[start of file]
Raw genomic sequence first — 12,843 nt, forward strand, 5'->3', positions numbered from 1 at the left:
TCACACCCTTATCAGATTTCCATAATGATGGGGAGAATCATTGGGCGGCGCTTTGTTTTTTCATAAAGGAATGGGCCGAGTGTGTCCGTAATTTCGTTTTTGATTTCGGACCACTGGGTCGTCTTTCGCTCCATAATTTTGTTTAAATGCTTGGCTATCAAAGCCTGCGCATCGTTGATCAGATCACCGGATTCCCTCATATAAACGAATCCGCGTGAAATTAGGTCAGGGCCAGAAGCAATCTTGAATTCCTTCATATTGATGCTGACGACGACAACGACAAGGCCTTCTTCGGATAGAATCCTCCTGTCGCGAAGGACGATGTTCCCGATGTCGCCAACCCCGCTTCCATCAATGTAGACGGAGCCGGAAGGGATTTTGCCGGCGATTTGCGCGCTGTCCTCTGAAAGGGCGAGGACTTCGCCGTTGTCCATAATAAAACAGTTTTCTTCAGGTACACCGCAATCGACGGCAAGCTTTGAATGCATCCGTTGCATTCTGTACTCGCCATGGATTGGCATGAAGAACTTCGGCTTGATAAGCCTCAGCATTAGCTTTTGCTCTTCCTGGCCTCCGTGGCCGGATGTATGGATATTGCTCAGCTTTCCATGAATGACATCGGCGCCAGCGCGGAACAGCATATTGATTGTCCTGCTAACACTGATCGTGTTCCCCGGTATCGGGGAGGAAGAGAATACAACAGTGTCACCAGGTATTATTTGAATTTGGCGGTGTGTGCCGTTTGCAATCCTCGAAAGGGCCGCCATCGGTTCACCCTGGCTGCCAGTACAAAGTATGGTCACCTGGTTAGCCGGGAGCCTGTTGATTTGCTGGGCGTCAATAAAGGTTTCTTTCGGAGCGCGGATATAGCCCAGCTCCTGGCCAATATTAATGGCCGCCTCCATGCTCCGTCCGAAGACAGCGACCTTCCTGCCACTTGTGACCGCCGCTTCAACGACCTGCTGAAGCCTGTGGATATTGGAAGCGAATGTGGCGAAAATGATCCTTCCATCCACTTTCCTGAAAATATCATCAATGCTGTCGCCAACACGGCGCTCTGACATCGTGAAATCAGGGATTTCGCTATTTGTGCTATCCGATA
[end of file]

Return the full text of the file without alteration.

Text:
Raw genomic sequence first — 12,843 nt, forward strand, 5'->3', positions numbered from 1 at the left:
TCACACCCTTATCAGATTTCCATAATGATGGGGAGAATCATTGGGCGGCGCTTTGTTTTTTCATAAAGGAATGGGCCGAGTGTGTCCGTAATTTCGTTTTTGATTTCGGACCACTGGGTCGTCTTTCGCTCCATAATTTTGTTTAAATGCTTGGCTATCAAAGCCTGCGCATCGTTGATCAGATCACCGGATTCCCTCATATAAACGAATCCGCGTGAAATTAGGTCAGGGCCAGAAGCAATCTTGAATTCCTTCATATTGATGCTGACGACGACAACGACAAGGCCTTCTTCGGATAGAATCCTCCTGTCGCGAAGGACGATGTTCCCGATGTCGCCAACCCCGCTTCCATCAATGTAGACGGAGCCGGAAGGGATTTTGCCGGCGATTTGCGCGCTGTCCTCTGAAAGGGCGAGGACTTCGCCGTTGTCCATAATAAAACAGTTTTCTTCAGGTACACCGCAATCGACGGCAAGCTTTGAATGCATCCGTTGCATTCTGTACTCGCCATGGATTGGCATGAAGAACTTCGGCTTGATAAGCCTCAGCATTAGCTTTTGCTCTTCCTGGCCTCCGTGGCCGGATGTATGGATATTGCTCAGCTTTCCATGAATGACATCGGCGCCAGCGCGGAACAGCATATTGATTGTCCTGCTAACACTGATCGTGTTCCCCGGTATCGGGGAGGAAGAGAATACAACAGTGTCACCAGGTATTATTTGAATTTGGCGGTGTGTGCCGTTTGCAATCCTCGAAAGGGCCGCCATCGGTTCACCCTGGCTGCCAGTACAAAGTATGGTCACCTGGTTAGCCGGGAGCCTGTTGATTTGCTGGGCGTCAATAAAGGTTTCTTTCGGAGCGCGGATATAGCCCAGCTCCTGGCCAATATTAATGGCCGCCTCCATGCTCCGTCCGAAGACAGCGACCTTCCTGCCACTTGTGACCGCCGCTTCAACGACCTGCTGAAGCCTGTGGATATTGGAAGCGAATGTGGCGAAAATGATCCTTCCATCCACTTTCCTGAAAATATCATCAATGCTGTCGCCAACACGGCGCTCTGACATCGTGAAATCAGGGATTTCGCTATTTGTGCTATCCGATA